Black Box: Co-Pilot Sped Up Before Crash

Body parts from all 150 dead have been found
By Arden Dier,  Newser Staff
Posted Apr 3, 2015 6:25 AM CDT
Black Box: Co-Pilot Sped Up Before Crash
In this Sept. 13, 2009, photo, Andreas Lubitz competes at the Airportrun in Hamburg, Germany.   (AP Photo/Michael Mueller)

The second black box found yesterday at the site of the Germanwings crash is already offering new details about the event that killed 150 people. The charred flight-data recorder was found embedded 8 inches in the ground by an officer who was digging by hand in an already-searched ravine. Experts at the French air accident investigation agency say the recorder reveals co-pilot Andreas Lubitz sped up the plane's descent, reports CNN. "A first reading shows that this pilot in the cockpit used the autopilot to engage the aircraft down to an altitude of 100 feet, and on several occasions during the descent, the pilot changed the driver setting automatically to increase the speed of the plane descending," the agency says. Experts will continue examining the black box, which is said to hold 500 flight records on things like air speed and altitude, the Los Angeles Times reports.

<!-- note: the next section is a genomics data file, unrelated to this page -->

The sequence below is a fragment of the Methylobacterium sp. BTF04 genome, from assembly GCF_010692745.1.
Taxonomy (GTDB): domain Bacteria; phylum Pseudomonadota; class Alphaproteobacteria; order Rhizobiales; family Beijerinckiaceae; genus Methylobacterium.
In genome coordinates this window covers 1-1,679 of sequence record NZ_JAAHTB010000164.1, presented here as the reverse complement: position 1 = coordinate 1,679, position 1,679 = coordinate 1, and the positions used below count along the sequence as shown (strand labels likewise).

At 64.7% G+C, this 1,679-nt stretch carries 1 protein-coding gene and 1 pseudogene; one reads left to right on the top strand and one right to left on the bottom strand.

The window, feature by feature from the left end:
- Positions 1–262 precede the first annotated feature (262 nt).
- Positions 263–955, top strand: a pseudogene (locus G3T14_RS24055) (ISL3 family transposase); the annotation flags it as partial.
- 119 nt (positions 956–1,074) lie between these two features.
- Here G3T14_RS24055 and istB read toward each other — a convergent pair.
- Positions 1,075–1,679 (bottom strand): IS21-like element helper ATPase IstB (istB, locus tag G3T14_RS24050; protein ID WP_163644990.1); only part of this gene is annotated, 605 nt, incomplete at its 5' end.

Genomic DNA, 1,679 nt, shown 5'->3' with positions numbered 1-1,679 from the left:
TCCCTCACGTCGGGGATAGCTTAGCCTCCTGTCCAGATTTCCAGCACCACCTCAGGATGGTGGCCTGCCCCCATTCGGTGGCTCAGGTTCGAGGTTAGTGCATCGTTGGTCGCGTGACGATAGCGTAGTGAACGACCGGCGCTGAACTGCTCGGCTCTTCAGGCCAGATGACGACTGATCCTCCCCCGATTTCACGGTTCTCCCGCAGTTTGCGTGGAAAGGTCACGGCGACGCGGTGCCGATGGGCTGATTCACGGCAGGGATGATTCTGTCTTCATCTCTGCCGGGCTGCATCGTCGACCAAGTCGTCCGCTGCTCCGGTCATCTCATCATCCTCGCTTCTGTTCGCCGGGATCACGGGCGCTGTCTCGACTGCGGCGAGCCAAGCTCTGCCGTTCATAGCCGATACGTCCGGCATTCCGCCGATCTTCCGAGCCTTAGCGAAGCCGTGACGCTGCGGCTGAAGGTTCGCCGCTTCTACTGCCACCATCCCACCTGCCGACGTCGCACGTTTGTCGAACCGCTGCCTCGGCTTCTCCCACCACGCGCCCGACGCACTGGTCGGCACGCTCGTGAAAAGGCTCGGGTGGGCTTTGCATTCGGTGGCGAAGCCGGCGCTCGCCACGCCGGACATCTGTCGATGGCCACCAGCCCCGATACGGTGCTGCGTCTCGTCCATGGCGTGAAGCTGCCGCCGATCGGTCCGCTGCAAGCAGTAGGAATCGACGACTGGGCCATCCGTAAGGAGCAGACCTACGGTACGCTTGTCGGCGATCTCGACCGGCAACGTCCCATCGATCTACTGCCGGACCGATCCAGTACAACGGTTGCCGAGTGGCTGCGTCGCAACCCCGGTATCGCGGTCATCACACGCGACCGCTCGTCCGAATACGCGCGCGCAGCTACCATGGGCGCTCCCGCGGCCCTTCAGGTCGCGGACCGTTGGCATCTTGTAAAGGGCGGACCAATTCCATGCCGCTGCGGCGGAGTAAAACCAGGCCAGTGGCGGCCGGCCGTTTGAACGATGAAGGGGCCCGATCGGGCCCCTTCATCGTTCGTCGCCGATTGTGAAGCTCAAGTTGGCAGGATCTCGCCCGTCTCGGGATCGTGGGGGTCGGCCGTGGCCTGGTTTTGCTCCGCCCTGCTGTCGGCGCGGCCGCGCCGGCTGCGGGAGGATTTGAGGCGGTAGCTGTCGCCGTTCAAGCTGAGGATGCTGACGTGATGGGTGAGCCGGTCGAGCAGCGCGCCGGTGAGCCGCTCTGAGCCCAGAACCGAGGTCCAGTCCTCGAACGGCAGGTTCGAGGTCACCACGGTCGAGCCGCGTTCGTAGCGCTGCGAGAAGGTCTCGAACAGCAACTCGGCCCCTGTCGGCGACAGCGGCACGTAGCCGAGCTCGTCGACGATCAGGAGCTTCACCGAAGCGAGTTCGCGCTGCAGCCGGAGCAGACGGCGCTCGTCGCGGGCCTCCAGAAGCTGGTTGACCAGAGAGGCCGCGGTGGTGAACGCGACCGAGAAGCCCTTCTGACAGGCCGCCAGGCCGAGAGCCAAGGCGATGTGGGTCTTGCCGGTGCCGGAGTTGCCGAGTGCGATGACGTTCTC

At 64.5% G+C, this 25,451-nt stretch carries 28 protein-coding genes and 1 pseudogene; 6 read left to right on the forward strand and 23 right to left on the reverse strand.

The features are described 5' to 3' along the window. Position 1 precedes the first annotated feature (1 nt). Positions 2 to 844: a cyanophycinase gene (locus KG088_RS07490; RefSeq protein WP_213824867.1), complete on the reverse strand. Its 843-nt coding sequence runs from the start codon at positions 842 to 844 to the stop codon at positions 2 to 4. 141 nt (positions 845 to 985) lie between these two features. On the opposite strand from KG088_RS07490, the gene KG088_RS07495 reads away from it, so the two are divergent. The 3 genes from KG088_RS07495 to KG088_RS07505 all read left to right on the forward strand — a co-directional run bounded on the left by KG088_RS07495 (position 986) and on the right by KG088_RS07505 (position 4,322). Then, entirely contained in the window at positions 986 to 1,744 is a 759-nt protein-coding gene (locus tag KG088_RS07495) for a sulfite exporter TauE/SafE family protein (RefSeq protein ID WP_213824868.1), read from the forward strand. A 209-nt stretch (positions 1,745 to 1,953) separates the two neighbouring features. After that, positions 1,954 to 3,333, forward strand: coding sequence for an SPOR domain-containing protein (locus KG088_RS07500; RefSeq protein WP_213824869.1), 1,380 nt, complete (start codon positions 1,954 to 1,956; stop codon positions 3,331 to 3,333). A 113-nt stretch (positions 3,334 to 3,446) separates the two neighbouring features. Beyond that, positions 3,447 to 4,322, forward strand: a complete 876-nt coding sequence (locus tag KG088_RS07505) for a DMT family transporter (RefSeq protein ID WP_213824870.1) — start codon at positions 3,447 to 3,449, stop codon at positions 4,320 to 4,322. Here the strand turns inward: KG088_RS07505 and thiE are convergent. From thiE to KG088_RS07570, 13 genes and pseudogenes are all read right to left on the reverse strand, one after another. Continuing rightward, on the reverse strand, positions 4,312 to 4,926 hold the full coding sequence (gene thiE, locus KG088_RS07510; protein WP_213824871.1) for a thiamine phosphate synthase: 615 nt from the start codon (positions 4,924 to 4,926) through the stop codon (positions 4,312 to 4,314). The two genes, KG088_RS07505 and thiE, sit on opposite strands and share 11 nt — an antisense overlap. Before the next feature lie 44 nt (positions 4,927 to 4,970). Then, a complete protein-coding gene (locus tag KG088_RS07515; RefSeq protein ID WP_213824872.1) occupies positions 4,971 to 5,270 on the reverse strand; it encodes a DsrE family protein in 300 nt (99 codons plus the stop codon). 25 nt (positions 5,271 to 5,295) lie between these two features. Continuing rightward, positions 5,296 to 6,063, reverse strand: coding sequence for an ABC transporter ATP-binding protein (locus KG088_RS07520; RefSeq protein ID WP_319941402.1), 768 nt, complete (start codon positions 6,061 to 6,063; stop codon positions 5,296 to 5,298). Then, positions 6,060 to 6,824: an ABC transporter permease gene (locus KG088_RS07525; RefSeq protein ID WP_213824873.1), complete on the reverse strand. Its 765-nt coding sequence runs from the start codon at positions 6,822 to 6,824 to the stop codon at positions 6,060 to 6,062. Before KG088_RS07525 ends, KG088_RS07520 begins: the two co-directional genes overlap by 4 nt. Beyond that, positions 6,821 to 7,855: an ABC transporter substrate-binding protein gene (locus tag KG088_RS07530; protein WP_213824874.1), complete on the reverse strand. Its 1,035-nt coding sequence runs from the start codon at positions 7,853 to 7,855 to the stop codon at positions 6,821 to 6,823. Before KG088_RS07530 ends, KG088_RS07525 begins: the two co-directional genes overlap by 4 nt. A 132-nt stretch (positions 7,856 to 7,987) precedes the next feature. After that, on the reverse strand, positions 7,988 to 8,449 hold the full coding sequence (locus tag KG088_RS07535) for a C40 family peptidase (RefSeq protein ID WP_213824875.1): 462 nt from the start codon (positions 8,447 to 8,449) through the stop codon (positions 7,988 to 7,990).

French investigators have also discovered and examined 2,854 body parts and say they belong to all 150 people on the flight, the AP reports. But investigators caution matching the parts to DNA samples will take some time. Meanwhile, a flight magazine column written by Emirates pilot Jan Cocheret two months before the crash is getting a lot of attention as it touches on the same security issues seemingly exploited by Lubitz, the Daily Express reports. Cocheret described how a pilot could easily lock a colleague out of the cockpit and how medical assessors can't always determine a person's mental fitness. "I seriously sometimes wonder who's sitting next to me in the cockpit," he wrote. "I hope I never discover what I would be faced with after visiting the toilet and finding a cockpit door that never opened." (Lubitz's browser search history reveals he researched cockpit door security.)

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